"http://www.erights.org/elang/collect/tables.html". In doing this, I had been wrestling with the semantics of Interval objects, which were incoherent, when I got news that all the old Xanadu code and intellectual property had been open sourced. Yup, you heard that right. This isn't secret, but it's not ready to be publicized yet. What does this have to do with Intervals?

In the end, my favorite part of the Xanadu code came to be something we called "The Coordinate Space System". It was a simple theory of computable abstract geometry, or something like that, that will need to be explained well some other time. However, with these ideas available again, it was clear that E's Intervals were really just a special case of Xanadu's IntegerRegions -- which they now are. For E, the rest of Xanadu's coordinate spaces can wait till much later if ever, but 0.8.3 does incorporate OrderedRegions (IntegerRegions generalized to cover float64s and chars as well as integers). I know I'm not explaining them -- my apologies -- but I expect to be doing so in web pages.

AFAIK, these changes to collections added some new power, but are upwards compatible except for a few protocol changes and one semantic issue. The protocol changes:

list slice(2,7) -> list run(2,7)

Rather that referring to "slice"s of lists, we now refer to "run"s of lists, allowing us to employ the default message selector, "run", which may be left out, resulting in "list(2,7)". As applied to lists, let's call this "run notation".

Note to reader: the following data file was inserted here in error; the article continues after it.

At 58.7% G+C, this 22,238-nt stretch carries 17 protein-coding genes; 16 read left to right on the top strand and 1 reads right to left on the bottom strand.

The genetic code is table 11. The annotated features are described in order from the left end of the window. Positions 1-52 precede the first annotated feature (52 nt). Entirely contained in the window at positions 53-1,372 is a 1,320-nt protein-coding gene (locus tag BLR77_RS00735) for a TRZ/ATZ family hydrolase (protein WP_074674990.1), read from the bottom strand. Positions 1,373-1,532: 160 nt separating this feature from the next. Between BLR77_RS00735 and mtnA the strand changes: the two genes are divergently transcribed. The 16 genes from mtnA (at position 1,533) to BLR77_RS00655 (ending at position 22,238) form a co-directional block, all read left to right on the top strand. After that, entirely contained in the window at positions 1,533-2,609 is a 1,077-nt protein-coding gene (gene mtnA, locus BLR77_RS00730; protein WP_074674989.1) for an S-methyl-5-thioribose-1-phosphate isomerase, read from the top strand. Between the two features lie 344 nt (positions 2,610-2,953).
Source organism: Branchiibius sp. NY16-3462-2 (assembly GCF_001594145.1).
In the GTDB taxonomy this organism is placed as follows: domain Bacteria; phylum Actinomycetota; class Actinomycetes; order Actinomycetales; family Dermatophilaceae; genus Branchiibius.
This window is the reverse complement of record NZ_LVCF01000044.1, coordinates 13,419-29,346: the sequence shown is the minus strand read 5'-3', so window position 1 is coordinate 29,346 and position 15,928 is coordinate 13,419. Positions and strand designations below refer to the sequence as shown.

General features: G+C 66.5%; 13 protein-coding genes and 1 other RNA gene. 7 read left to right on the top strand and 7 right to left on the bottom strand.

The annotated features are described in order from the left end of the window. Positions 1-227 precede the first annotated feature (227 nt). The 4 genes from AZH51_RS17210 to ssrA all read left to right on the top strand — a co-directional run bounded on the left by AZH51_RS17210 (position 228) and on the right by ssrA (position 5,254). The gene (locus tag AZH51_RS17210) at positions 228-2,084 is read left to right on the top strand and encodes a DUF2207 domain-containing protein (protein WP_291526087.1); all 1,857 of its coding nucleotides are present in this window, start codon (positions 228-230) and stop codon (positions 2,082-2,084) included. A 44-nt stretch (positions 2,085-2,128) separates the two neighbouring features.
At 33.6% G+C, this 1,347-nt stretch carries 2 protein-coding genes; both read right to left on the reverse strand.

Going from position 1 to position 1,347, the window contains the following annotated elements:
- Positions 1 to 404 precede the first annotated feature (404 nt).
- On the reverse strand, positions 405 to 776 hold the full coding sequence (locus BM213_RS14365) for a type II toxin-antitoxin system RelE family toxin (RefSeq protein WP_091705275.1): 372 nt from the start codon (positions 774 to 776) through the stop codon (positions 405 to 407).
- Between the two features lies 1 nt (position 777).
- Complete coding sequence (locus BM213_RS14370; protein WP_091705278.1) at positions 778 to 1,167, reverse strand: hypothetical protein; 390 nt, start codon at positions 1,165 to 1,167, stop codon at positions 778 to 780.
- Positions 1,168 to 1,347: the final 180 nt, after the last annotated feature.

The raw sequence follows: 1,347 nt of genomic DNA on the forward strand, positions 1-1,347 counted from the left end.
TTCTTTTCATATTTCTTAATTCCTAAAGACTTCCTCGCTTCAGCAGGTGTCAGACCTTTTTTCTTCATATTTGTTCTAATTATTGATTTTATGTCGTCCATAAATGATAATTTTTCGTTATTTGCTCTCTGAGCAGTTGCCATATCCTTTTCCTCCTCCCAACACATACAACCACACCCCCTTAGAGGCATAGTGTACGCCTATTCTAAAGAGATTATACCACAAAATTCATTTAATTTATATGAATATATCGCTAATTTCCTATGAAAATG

list slice(2) is now an error, instead
	                                  list run(2..!7)

The one argument form, rather than taking an integer start index, now takes an Interval, which seems more useful.

list replace(2,7,sublist) -> list setRun(2,7,sublist)

This, combined with an extension to the assignment transformations (see below) enable you to use the run notation on the left side of an assignment:

list(2,7) := sublist
expands to

list run(2,7) := sublist
expands to

list setRun(2,7,sublist); sublist

What's that last "sublist" doing there? It's to ensure that the value of the assignment expression is the value being assigned, as explained in assignment transformations below.

I'm using "&" and "|" for set intersection and union, which is consistent both with their logical meaning and with their use as bitwise operators on integers, for when you want to think of an integer as a bit-vector as a (pascal-like) set of natural (or is it whole?) numbers. I also use <, <=,
>=, and > (and now |=|, see below) for subset comparisons. However, one
operator gave me a headache: set subtraction. Not only isn't it subtraction, it conflicted with my desired use for "-" on IntegerRegions, and of course, it already means something different on integers. With great reluctance I introduce "&!", where "x &! y" means everything in x but not in y. If "!y" is defined, "x &! y" always means the same as "x & !y", but for explicit sets (EMaps used as sets), "!y" is an error. That's why "&!" needs to be a single operation.